We all have a story to share. During hard times many of us make a choice to stay quiet and suffer in silence. This can lead to a community that is not only geographically isolated by the flood event, but also emotionally shut down. The After the Flood project allowed for people to begin making connections, not only with people from their own community but also with the ‘outside world’.

The After the Flood project came about through the Creative Regions Ltd project Afloat – Creative Recovery. Afloat is funded through Arts Queensland’s Creative Recovery – Building Resilience program, an initiative of the Queensland Government. I thought a community driven digital storytelling project curated on the Bush TV site and using social media to distribute and curate would work well. It was initiated by the Queensland Government who are keen to get communities back on their feet. Quite often we spend our time and money and efforts replacing infrastructure and cars and assets but we forget that the most important thing to replace is our sense of belonging and community. That connectedness to each other, our neighbours, our families and our community is what this project is all about.

I come from Central Queensland and so do the artists involved in After the Flood. We were able to approach the flood affected communities and identify storytellers quickly because we had experienced the floods ourselves and knew that some people had been hit worse than others and it was those people we wanted to identify.

Participants were keen to process the recent flood event and at the same time connect with other community members and the wider public by sharing their stories of both loss and resilience.

People voices needed to be heard, complaints needed to be aired and strategies to move forward put in place. This digital storytelling project was accepted by the community because many participants utilize social media in their every day lives, as well as during critical phases of the flood event. They could recognise how this project could be utilised beyond mere communication and actually become a part of the recovery strategy.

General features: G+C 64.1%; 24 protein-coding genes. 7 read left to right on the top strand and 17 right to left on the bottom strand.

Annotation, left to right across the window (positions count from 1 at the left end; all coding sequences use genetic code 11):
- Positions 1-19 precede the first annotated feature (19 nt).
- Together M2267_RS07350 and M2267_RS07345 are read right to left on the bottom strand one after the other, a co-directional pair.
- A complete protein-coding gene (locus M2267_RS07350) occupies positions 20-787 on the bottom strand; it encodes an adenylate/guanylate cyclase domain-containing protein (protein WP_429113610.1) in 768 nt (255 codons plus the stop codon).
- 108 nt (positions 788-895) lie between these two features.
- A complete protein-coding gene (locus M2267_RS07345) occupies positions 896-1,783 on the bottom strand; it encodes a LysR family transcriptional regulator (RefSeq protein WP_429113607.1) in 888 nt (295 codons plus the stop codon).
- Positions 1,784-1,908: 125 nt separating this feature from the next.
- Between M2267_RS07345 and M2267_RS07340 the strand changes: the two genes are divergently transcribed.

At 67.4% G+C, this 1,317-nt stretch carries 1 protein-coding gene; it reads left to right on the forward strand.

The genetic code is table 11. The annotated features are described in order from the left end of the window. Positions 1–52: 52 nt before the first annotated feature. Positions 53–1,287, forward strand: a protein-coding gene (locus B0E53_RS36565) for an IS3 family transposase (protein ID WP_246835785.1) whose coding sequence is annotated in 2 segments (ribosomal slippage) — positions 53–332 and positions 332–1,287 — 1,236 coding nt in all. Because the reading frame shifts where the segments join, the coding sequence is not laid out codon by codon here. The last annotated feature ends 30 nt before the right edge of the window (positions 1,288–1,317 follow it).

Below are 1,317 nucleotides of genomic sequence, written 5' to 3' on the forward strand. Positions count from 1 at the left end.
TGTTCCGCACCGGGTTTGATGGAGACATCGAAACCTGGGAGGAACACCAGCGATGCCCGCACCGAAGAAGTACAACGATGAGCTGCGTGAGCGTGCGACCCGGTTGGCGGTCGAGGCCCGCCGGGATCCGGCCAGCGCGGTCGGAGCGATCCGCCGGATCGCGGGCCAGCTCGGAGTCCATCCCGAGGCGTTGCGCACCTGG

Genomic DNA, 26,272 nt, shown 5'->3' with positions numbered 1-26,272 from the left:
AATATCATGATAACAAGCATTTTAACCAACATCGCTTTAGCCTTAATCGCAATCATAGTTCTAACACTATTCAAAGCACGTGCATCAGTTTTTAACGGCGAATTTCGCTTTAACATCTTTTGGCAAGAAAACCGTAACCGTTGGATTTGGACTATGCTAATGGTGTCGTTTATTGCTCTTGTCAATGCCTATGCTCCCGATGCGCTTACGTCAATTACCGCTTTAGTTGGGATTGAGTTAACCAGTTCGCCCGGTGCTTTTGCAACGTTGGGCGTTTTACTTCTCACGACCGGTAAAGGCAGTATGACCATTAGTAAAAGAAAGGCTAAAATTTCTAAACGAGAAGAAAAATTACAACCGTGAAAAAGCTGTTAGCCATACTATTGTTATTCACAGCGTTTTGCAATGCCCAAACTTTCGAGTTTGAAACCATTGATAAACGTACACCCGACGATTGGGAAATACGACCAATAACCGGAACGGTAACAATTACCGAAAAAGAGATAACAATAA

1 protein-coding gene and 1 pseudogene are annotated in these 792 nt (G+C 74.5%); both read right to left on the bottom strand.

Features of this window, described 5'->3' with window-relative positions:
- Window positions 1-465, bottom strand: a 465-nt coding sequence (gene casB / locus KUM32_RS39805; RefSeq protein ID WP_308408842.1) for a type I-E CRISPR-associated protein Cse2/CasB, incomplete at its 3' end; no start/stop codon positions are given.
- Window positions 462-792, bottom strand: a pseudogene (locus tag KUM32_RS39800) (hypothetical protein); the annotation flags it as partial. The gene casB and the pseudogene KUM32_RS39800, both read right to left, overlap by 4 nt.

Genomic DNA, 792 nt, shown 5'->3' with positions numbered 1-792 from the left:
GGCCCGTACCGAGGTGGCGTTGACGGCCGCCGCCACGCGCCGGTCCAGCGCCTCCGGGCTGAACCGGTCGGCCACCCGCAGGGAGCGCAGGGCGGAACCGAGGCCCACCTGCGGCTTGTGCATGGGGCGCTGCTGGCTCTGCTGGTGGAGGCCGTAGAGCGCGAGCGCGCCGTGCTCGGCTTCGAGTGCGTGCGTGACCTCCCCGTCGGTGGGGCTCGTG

On a connection level, the project created opportunities for storytellers to share their stories with families and friends and start conversations around recovery and coping with the aftermath.

Quite often story tellers wanted to talk about and thank their neighbours and those people in their communities who went above and beyond to help them and others. These are people who may have been strangers before the flood event. The process of telling stories allows people to move on from the stresses and strains associated with the flood – the crisis moments. It allows for a sense of community to be created and opens the door for some people to become connected with their community in new and deeper ways.

During the community screening events new leaders were able to emerge and they began to speak on behalf of themselves and their communities at other flood recovery projects and events.

The project ultimately gave flood affected individuals and communities a collective digital forum – a medium that was and is available to all. It is a space that is shaped by those who were intimately affected by the crisis and who want and need to connect with others who experienced similar things. The stories are curated on the Bush TV website permanently for community storytellers to access, share and distribute.

Tom Hearne is the founder of BushTV and is a prize winning docomaker. He won the Reconciliation Award for his work with BushTV and has also being a finalist for media training in remote Indigenous communities. He has a Master of Arts in Documentary from AFTRS and runs media workshops and master classes from time to time.





Feature image: Leonie Paish from Boyne Valley (courtesy of Tom Hearn)